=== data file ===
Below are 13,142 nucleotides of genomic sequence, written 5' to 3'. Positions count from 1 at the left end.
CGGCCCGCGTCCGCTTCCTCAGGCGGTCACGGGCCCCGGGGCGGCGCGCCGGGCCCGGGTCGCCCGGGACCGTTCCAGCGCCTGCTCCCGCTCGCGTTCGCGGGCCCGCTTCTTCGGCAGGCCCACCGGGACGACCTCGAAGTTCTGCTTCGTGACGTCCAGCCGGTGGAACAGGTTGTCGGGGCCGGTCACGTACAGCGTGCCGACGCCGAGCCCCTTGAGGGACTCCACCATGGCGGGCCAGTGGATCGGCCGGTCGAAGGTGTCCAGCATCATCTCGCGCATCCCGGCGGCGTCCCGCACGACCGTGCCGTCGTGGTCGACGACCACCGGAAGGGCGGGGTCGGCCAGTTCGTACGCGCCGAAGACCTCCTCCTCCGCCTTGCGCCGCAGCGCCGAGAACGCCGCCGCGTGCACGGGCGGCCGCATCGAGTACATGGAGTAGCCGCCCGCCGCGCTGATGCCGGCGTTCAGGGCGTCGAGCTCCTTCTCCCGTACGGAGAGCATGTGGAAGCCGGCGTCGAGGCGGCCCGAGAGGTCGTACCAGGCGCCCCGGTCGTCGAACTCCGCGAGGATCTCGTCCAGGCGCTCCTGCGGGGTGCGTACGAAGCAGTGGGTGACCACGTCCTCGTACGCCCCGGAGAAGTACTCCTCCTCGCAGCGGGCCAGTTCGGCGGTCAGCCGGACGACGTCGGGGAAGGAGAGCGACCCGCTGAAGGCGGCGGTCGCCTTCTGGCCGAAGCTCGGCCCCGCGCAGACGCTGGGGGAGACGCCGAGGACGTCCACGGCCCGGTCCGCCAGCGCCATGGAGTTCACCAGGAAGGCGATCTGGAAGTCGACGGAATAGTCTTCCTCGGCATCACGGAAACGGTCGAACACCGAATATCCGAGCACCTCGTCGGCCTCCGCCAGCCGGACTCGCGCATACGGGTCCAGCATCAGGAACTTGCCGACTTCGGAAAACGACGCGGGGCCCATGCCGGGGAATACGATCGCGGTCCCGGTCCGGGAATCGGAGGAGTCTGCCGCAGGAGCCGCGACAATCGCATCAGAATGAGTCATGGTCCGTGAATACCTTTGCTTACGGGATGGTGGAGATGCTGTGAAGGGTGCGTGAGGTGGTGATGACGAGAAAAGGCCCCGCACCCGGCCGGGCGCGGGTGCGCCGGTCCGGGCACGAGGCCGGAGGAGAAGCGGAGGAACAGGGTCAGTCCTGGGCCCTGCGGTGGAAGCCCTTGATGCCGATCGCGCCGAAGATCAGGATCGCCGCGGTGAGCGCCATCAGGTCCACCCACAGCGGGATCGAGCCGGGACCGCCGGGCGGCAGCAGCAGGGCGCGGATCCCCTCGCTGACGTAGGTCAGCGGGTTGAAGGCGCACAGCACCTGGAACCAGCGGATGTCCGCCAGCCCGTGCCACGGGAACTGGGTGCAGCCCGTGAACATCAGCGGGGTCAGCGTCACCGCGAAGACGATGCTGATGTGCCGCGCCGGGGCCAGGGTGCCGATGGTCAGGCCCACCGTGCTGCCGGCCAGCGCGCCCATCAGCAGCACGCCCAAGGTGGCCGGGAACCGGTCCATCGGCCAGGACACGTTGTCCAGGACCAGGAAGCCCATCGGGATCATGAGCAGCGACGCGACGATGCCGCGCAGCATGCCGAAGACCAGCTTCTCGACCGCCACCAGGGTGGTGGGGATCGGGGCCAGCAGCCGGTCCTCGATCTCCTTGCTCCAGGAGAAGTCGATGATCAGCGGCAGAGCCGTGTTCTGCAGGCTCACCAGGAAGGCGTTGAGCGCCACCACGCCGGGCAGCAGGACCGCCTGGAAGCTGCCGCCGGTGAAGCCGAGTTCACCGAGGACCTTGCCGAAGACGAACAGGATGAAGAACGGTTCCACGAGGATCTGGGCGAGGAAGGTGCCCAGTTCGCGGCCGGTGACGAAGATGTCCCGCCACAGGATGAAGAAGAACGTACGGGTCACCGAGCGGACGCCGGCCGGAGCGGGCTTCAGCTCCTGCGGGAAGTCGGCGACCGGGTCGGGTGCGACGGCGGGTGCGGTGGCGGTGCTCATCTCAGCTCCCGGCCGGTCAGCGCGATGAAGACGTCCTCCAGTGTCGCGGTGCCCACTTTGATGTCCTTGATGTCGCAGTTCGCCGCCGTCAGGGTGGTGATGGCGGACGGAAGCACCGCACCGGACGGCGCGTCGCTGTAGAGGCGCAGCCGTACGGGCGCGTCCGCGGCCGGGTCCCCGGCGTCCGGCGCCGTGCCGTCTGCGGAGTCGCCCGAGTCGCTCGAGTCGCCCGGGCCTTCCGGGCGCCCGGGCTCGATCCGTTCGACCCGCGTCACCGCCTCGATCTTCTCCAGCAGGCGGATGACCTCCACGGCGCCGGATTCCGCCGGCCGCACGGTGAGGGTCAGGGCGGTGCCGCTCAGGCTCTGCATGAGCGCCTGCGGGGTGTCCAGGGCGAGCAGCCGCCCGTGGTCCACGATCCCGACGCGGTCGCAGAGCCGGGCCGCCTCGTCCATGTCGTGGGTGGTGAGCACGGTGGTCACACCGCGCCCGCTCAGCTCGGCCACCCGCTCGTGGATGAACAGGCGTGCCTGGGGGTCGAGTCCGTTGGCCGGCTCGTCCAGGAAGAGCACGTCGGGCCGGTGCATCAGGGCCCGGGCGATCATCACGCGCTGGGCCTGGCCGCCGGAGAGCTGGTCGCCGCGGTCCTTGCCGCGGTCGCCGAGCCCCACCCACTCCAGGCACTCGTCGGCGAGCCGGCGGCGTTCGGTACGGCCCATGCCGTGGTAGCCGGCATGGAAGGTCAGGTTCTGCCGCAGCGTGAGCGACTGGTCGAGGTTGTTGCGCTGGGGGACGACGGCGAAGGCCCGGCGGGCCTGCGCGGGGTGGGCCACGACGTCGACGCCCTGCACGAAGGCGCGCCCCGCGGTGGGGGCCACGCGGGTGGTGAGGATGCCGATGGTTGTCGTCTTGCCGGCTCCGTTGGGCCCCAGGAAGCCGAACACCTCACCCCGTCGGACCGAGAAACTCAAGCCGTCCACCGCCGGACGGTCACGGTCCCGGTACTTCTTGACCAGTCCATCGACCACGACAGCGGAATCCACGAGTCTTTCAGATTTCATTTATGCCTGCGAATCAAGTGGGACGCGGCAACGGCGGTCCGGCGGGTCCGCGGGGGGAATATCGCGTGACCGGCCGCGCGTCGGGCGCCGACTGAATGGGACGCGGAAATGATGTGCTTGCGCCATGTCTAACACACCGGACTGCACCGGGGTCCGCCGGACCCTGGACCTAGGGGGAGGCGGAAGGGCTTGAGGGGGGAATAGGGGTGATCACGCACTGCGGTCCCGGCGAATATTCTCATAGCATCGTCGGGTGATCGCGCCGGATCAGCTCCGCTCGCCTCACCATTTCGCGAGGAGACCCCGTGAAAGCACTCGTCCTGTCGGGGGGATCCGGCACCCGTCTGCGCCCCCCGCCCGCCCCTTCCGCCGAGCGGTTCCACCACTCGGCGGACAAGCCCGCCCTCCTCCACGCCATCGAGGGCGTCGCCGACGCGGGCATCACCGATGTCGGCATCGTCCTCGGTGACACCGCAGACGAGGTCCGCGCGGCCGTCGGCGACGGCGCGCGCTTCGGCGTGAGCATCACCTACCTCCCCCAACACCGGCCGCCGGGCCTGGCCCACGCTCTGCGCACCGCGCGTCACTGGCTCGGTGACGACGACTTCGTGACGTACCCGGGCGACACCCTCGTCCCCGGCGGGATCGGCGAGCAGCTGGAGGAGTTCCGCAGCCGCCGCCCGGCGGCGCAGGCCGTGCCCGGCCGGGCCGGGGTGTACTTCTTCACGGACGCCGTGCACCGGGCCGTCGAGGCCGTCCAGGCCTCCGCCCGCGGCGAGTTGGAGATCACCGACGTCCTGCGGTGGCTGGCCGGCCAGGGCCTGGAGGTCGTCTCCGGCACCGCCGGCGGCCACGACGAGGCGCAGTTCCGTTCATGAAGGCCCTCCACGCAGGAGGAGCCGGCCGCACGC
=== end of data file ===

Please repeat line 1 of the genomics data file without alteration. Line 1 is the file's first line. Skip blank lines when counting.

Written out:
Below are 13,142 nucleotides of genomic sequence, written 5' to 3'. Positions count from 1 at the left end.